The news isn’t good regarding the influence of social media on the foods children
prefer. In a study published in Pediatrics (2019; 143 ) of 176
children ages 9–11, doctoral candidate Anna Coates of the University of
Liverpool found that the youth who viewed social media influencers eating
unhealthy food mimicked that behavior.
Coates et al. created mock Instagram profiles of two real-life popular social media video influencers. Assigned randomly to one of three groups, the children then viewed videos on the authentic-looking Instagram profiles. The first group saw the influencers holding healthy snacks, the second group observed the influencers holding unhealthy snacks, and the third group saw the influencers holding nonfood products.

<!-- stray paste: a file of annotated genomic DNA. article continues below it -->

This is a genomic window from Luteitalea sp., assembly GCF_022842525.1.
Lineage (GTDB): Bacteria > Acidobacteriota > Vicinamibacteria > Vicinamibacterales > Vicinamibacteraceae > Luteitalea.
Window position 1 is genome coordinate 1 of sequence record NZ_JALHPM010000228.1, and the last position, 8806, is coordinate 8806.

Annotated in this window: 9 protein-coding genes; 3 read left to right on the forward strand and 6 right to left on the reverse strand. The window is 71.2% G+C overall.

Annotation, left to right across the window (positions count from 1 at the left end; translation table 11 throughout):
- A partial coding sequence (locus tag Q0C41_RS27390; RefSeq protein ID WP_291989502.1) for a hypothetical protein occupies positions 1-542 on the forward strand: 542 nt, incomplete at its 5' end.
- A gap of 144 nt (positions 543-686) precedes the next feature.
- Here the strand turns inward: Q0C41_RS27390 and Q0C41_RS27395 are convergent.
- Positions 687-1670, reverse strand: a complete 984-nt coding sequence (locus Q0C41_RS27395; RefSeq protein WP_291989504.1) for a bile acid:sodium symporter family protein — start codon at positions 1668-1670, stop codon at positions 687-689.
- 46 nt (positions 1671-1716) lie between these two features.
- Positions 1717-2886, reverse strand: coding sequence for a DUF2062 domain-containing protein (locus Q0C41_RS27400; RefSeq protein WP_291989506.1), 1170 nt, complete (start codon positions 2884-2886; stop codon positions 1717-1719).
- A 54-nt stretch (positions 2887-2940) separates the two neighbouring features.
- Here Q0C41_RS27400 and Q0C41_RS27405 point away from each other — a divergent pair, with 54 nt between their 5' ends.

The children’s combined intake of both healthy snacks (carrots and grapes) and unhealthy snacks (chocolate and jelly candies) was then measured. Those who viewed the “unhealthy” influencer videos increased their overall snack intake by about 448 kilocalories; unhealthy snacks, specifically, were up nearly 389 kcal. Disappointingly, there was no parallel increase in intake of healthy snacks by the children who viewed the influencers holding the healthy food.
Around 93% of children in the UK ages 8–11 use the internet, per a report by Ofcom. Coates and colleagues report that, of children online in that age group, 50% use Instagram. And among kids ages 5 to 15 in Britain, more than 80% are watching various types of social media content on YouTube.
With stats like these, fitness professionals may want to keep this hurdle in mind as they prepare youth-focused programs. The NASM Youth Exercise Specialist program provides specific guidance on macro- and micronutrients, food portions, prevention of childhood obesity, and other dietary and fitness concerns unique to the youth population.
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